What is an earnout?
If a company’s owners are negotiating a sale of their business, one facet of compensation the buyer may propose is an earnout, i.e., a contingent payment tied to a benchmark for the company’s performance post-sale.
An earnout is generally a tool of compromise between buyer and seller – if the parties cannot agree on a purchase price, using an earnout is a way to protect the buyer on the downside if the company does not perform as well as anticipated post-closing, while providing an upside in earnings for the seller if the agreed benchmark is met. The range of calculations for arriving at an earnout is infinite, but in general, the earnout will be some multiple of a financial metric or a fixed or variable number based on some measure of company performance. A seller, if confident about the company’s future, may view an earnout as a way to realize more money on the sale of the business than settling for a fixed number that is lower than what seller is willing to accept.
With all that being said, there is always a degree of risk involved in agreeing to contingent compensation which may or may not be realized, so most sellers are not inclined to agree to an earnout that will comprise too substantial a portion of the overall purchase price (with exceptions, as with all things). Another potential drawback to using an earnout is that it can result in less favorable tax treatment. If the transaction documents provide that the entirety of the earnout constitutes ordinary income to the seller receiving the payment, then seller will be taxed at an ordinary income tax rate, rather than at the preferred capital gains rate that could otherwise be available to seller.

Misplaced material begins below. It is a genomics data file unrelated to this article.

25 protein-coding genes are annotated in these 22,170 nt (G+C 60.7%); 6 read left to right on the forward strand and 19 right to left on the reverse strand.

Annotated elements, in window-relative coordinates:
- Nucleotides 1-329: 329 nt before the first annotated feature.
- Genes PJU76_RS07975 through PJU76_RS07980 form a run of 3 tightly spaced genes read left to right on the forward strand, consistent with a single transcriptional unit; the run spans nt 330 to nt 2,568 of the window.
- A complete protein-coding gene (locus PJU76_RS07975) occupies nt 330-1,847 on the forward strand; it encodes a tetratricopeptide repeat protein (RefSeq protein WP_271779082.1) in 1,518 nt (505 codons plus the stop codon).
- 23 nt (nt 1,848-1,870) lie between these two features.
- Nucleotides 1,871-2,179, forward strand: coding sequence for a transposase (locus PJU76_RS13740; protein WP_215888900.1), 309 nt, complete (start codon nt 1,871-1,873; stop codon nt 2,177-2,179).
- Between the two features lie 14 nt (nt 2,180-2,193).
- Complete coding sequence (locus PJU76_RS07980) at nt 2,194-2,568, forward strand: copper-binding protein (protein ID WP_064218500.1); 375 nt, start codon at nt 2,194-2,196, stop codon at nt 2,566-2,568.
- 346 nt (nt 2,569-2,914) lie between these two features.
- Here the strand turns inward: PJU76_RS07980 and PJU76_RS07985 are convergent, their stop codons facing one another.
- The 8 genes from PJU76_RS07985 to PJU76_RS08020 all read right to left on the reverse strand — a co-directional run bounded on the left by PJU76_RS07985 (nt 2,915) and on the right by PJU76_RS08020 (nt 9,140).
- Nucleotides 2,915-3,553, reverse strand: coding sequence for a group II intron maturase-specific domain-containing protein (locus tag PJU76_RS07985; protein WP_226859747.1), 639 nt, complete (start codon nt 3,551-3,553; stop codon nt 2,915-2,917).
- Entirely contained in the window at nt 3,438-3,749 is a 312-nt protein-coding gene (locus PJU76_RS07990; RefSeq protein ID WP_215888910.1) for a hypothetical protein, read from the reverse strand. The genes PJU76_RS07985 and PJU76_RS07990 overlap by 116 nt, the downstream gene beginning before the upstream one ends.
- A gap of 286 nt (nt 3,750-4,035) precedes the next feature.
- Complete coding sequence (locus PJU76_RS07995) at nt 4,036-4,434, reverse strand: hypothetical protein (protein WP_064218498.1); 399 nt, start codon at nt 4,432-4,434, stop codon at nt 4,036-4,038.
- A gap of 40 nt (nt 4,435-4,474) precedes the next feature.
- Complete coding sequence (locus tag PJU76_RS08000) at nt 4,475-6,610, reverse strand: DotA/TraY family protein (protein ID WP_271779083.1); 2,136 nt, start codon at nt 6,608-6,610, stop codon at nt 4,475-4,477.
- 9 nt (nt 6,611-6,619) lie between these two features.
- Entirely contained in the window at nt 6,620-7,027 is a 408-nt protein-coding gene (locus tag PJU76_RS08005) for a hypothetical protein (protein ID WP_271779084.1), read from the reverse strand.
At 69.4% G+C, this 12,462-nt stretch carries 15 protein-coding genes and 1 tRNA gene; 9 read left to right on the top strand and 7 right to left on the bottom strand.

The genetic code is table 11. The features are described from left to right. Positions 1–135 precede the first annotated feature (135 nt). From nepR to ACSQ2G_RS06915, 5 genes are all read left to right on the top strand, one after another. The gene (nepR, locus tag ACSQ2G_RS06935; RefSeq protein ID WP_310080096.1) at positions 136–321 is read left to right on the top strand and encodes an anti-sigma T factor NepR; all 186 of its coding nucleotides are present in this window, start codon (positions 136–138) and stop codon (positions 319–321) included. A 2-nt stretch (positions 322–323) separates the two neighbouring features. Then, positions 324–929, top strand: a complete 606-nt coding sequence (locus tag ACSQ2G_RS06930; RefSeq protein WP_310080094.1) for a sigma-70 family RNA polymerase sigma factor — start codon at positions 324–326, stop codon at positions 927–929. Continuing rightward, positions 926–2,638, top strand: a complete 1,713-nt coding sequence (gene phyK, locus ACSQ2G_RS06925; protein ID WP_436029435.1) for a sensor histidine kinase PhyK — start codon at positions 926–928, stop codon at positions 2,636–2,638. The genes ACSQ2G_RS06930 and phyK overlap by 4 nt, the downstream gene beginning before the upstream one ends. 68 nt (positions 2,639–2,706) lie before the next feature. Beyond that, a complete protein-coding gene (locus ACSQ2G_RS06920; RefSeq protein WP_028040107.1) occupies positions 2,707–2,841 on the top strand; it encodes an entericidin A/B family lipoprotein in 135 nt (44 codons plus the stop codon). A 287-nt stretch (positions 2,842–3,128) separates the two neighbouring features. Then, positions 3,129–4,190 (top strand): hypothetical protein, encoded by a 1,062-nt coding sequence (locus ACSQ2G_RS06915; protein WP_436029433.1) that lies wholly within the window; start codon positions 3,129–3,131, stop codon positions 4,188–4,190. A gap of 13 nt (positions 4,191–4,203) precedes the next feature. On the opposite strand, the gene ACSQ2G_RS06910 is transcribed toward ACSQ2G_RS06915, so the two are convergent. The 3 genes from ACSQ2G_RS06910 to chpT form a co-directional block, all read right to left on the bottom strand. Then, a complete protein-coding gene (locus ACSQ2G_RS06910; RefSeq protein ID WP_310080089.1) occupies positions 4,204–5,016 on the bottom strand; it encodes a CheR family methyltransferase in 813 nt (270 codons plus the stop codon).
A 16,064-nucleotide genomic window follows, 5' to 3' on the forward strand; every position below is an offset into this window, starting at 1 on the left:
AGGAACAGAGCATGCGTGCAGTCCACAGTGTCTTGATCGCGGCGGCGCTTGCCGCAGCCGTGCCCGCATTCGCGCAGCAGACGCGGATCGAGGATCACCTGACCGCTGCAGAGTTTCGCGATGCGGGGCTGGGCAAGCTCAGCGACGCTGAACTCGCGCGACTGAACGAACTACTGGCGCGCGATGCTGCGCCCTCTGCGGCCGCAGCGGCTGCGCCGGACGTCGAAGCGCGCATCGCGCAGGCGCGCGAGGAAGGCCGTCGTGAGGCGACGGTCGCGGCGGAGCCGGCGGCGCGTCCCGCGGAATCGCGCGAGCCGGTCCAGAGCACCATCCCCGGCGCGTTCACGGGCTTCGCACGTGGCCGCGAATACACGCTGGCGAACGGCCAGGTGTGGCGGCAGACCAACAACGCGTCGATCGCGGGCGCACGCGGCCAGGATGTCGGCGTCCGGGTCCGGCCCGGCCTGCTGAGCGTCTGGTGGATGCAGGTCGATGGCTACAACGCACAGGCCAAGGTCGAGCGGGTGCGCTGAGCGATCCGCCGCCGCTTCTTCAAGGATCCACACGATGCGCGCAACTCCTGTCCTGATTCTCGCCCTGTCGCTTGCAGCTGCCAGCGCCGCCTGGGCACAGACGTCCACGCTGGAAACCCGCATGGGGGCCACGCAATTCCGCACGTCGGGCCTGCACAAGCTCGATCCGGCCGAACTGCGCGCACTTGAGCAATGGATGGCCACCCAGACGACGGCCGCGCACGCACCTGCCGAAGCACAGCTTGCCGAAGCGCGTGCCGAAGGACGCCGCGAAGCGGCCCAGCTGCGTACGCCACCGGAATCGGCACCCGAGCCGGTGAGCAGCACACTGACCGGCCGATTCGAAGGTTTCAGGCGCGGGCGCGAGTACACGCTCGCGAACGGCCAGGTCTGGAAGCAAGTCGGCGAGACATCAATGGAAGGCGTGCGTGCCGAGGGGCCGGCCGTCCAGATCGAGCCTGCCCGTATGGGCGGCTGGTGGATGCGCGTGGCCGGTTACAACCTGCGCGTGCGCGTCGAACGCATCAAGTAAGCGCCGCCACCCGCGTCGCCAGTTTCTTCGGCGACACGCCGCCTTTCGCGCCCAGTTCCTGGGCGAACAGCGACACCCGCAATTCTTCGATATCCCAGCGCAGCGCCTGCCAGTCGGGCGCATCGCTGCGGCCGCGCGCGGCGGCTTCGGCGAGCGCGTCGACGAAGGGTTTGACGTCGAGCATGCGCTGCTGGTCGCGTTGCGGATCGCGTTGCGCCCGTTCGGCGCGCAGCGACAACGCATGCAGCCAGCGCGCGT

Restructuring The Earnout Benefits
In light of this, it is important for a selling owner of a company to consider structuring the earnout so that the preferred capital gains rate can be attained on as much of the post-closing proceeds as is allowable under applicable law. A common method by which a buyer and seller do so is by agreeing on a separate payment that will constitute reasonable compensation to the individual for his or her post-closing services, and will thus be taxed at an ordinary income rate. Then the earnout monies that are separate from such reasonable compensation amount will be categorized in the deal documents as “deferred purchase price” being paid for the company’s equity or assets, and thus will be taxed at the same rate for the initial payment at closing. Taxation for a sale of equity will be at the capital gains rate, and for a sale of assets, as the facts allow and when structured correctly, the capital gains rate will predominate as well. Thus, the selling party will attain a preferred tax rate on the post-closing compensation that is separate from the set ordinary income.
As with most facets of a large-scale M&A transaction, the legal considerations in structuring the earnout terms correctly are far too varied and involved to cover in depth here, but there is great benefit in knowing beforehand that the structure of the earnout can result in vastly different tax treatment, and that advance planning and utilizing proper terms can help a seller achieve a much better position with regard to after-tax proceeds on a sale.